Nonsensical to pit housing project against forest

By Cosmo Bua

The following was published in the Monterey County Herald on September 6, 2014.

There could hardly be a clearer example of a company – not even a municipality, but a company – shoving people it doesn’t want into an area it doesn’t care about on the edge of town… segregating inclusionary housing away to where it will be less safe and less livable for the residents.

Proposed project site

Proposed project site

The EIR process is already very troubling, because it is starting from a manufactured falsehood – which is the pitting of the need for affordable housing against the survival of a beloved local forest. This is a nonsensical formulation. In reality, there is absolutely no conflict or reasonable connection what-so-ever between this housing and this forest.

There is a moral imperative here and that is the basic issue the County is facing. It is known that it is wrong to destroy a forest. In this case, where there are numerous clear, viable, and even obviously preferable alternative sites for accomplishing this housing goal, it is ludicrous – or even insane.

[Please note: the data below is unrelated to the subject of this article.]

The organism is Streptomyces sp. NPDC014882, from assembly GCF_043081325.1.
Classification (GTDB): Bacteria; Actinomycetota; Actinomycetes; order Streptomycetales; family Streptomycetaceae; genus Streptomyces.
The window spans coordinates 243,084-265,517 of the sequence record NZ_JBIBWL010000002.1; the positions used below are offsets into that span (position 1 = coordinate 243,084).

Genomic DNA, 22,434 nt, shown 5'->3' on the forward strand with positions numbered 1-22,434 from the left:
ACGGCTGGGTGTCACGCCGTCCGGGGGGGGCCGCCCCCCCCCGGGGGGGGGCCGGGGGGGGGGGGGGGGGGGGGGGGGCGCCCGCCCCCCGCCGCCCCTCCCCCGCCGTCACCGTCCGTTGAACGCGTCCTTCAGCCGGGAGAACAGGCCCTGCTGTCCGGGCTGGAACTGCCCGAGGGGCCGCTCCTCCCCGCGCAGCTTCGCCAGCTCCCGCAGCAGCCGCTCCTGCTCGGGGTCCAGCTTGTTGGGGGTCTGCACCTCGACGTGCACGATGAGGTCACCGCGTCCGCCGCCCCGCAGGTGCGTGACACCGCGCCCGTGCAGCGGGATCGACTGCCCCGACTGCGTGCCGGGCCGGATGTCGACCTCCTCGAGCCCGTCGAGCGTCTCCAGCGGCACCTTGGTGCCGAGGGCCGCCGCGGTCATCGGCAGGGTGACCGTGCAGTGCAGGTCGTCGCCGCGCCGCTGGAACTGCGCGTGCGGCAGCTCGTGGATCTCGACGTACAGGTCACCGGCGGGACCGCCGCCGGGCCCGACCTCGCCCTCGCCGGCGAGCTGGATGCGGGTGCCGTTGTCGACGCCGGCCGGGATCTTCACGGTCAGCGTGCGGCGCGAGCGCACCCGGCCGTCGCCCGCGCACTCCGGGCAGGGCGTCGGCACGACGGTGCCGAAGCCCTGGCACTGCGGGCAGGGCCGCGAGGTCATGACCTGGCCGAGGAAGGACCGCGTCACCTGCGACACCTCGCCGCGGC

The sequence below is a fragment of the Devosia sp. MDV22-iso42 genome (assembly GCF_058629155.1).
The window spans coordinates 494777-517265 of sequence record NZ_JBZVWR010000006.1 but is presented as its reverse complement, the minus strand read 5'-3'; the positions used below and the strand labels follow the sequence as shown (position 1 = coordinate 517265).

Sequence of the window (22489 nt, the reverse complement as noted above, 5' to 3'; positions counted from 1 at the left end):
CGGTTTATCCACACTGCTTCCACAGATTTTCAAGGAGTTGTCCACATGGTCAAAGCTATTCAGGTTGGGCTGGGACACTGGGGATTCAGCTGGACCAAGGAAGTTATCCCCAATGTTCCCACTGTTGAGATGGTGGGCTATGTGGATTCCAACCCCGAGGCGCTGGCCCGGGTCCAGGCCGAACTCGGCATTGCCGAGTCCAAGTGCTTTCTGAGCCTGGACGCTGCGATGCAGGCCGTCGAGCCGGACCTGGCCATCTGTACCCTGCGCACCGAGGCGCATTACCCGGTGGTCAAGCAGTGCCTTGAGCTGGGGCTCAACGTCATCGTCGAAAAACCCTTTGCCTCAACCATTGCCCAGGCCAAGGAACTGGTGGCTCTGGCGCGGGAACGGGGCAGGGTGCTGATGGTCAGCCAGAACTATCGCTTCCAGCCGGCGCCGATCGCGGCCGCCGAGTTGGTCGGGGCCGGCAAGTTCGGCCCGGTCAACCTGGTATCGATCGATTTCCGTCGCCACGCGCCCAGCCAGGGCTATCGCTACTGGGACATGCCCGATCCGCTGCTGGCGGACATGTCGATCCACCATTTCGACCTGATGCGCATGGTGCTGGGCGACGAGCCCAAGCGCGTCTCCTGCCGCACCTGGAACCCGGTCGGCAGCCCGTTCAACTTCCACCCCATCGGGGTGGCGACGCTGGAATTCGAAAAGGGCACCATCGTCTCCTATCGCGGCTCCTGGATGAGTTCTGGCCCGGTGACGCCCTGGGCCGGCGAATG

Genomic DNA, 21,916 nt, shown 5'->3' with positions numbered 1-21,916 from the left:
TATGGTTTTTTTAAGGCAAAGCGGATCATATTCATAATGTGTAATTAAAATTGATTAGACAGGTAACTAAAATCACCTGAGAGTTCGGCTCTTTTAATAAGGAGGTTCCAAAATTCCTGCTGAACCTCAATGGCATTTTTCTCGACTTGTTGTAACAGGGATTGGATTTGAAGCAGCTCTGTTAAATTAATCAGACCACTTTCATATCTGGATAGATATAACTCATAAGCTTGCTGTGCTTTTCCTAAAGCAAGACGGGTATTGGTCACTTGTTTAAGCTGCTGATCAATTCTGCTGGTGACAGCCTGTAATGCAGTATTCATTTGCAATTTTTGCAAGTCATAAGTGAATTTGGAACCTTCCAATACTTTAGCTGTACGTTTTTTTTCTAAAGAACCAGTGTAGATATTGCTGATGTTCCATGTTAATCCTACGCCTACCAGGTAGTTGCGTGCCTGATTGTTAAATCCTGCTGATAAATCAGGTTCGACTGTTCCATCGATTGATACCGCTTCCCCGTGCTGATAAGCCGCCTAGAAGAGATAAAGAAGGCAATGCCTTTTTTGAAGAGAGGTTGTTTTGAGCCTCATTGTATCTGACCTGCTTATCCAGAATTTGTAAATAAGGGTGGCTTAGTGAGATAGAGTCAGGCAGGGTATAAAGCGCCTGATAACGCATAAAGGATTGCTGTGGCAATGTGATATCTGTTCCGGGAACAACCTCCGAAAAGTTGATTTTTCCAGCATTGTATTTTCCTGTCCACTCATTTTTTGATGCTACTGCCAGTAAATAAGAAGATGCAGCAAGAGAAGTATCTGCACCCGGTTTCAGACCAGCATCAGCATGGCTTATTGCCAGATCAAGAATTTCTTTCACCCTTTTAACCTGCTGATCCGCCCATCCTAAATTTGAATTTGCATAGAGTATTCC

Slowly but surely, worldwide, ecosystems are being granted legal standing in government constitutions. All the sane people in the world are desperately trying to slow global warming. Is Monterey County going to completely unnecessarily destroy a cherished old growth forest?

This forest has been beloved for generations. Nearby residents were raised going into it to learn about and to enjoy nature. They grew up, had kids and took them there. And these kids had kids… Grandparents are taking grand and great grand kids into this same forest which has always been an important part of their community life. Losing this forest will be losing very valuable ingrained private meaning and pubic heritage – and depriving future generations. People will be different raised without it.

The report of seven hundred-plus trees to be destroyed is inaccurate. Only trees of two especially endangered native species are guesstimated, and only trees over 4 inches in diameter of those (1).  Many hundreds more will actually be destroyed. All of these trees and other plants, this migratory bird stop, and all of this watershed and habitat, and displacing all of this wildlife – just to cram in housing which can easily be better and safer situated very nearby on sites already deforested by the Pebble Beach Company is not just a ridiculous choice, its a very violent crime.

We must have a serious examination and the proposal of reasonable, viable alternate sites from scratch, because this forest is not one of them.

(1) Tree Resource Assessment – Arborist Report, July 29, 2013, pages 6 and 7